Practice Often Outpaces Theory When It Comes to Size Reduction
Unlike some engineering disciplines, the “sweet science of size reduction” is not governed by any general theory. Rather, it’s been mastered pragmatically over time, backed by knowledge of basic physical laws and a lot of trial and error, i.e., the scientific method.
Yet we’re still getting better at it all the time. Equipment is in service today suited to reduce every type of solid and semi-solid material. Data exists to be extrapolated for a multitude of applications and equipment specifications. Incremental innovation and design improvement is accomplished by engineers who have devoted their careers to understanding the needs of those accomplishing materials size reduction.
It’s basic general science that the mechanical properties of materials describe characteristics such as their strength and resistance to deformation. We have Hooke’s law and Young’s modulus. And there are laws of size reduction, such as those of Rettinger, Kick and Bond, each of which seems most applicable to certain material types.
Yet despite a world of scientific and engineering knowledge, the fact remains that productively accomplishing size reduction calls for experience as much as theory. For example, according to the theory of the solid state, only tension or shear, and never pure compression, can cause fracture. However, we know that forces can be applied as compression, tension, shear, impact and attrition. In practice, size reduction equipment applies more than one of these forces to the materials, although one may be predominant.
The Forces that Fracture
Tension is the cause of fracture in brittle materials, yet no practical size-reduction equipment applies a primarily tensile force. Brittle materials such as salt, limestone, glass or phenol formaldehyde, when subjected to compression in a double-roll or jaw crusher, apparently fracture in tension. But the results obtained in compression apparatus can differ from those of tensile tests.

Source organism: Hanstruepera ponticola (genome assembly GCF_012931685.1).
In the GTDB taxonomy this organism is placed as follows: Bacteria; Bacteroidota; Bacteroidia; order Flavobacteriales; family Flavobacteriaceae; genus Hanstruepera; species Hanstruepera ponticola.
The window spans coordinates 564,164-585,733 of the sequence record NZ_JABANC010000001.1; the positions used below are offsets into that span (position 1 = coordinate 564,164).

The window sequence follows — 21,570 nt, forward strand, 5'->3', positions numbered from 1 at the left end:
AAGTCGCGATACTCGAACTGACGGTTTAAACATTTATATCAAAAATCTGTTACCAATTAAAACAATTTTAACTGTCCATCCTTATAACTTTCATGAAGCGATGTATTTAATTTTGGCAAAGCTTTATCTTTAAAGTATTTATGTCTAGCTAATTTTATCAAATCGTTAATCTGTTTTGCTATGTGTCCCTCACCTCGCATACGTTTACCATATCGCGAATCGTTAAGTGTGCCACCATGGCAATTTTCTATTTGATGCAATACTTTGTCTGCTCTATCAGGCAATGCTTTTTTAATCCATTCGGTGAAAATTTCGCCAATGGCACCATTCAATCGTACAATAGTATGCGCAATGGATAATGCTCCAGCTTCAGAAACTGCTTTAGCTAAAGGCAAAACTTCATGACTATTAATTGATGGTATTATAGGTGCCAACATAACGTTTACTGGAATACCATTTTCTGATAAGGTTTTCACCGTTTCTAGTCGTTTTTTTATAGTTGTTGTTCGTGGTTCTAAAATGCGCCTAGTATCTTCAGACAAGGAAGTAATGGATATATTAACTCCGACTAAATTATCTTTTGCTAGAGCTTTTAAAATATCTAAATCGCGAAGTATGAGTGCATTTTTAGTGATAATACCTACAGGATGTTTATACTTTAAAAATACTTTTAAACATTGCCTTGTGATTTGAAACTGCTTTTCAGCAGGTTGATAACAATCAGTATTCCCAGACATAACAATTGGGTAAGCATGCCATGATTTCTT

Many ductile materials are tougher to reduce in applied compression than in tension. On the other hand, some materials that are brittle in tension, such as unmodified polystyrene, are tough applications for applied compression, with higher yield points and great elongation. Compression-type equipment is easily applied to brittle substances, but must be more carefully applied to ductile and soft materials to avoid flattening or compaction.
Attrition means to rub. But an attrition-type mill, such as double-disk burr mills, seems to work by shear. Particles are trapped in the voids of one attrition surface plate and sheared by the projections on the other surface. Many projections quickly reduce the particles trapped between the plates to the desired size. Various effects can be obtained in the finished product depending on the pattern of the attrition disk surface.
Shearing action is prominent in cutting and chipping machines such as rotary-knife cutters, saw-tooth crushers, guillotine cutters, toothed-roll crushers, wax chippers, wood chippers, dicers and slitting equipment. These machines have knives or blades that move, sometimes close to stationary bed knives, sometimes with a screen in close proximity to the knife path, to retain the material until proper size is reached. Cutting is regarded as shearing, even if the forces are compression applied at a line by an edged tool.
Impact force — e.g., in hammer mills — increases stress more than slower or static loading. The pin-disk mill and self-bombardment mill depend on impact forces to a great extent. In fact, impact is present to some extent in most size-reduction applications. It can be either useful or harmful.
As for practical considerations impacting overall productivity, it’s typically the case that the greater the material’s density the higher the production rate. Other factors influencing productivity include number of cuts or strikes per minute; effective open area of the system; and feeding efficiency. These in turn are functions of material properties such as strength, hardness, stickiness and ductility.
The fracture stress of solids varies with percentage and type of moisture in contact. Some materials that decrease in strength with increased moisture reverse the trend after a certain moisture percentage is reached, becoming stronger when wet. In general, however, increased moisture beyond a critical level lowers efficiency.
Soft, mush-like, clay-like and waxy materials can be reduced in size, including materials with high moisture content such as filter cake, by chopping the material without working it too much. For low average molecular weight materials, the mechanism of rupture seems to be based on viscous flow. In other materials, fracture in shear is found. Both natural and synthetic wax-like materials and paraffin are regularly handled in specialized equipment.
At end of day, given the “uneven” nature of the work performed, it’s not surprising that, based on theory alone, size-reduction operations can seem inefficient. What we do know is that engineers with both the scientific background and practical experience are very much capable of making size-reduction operations as productive as possible.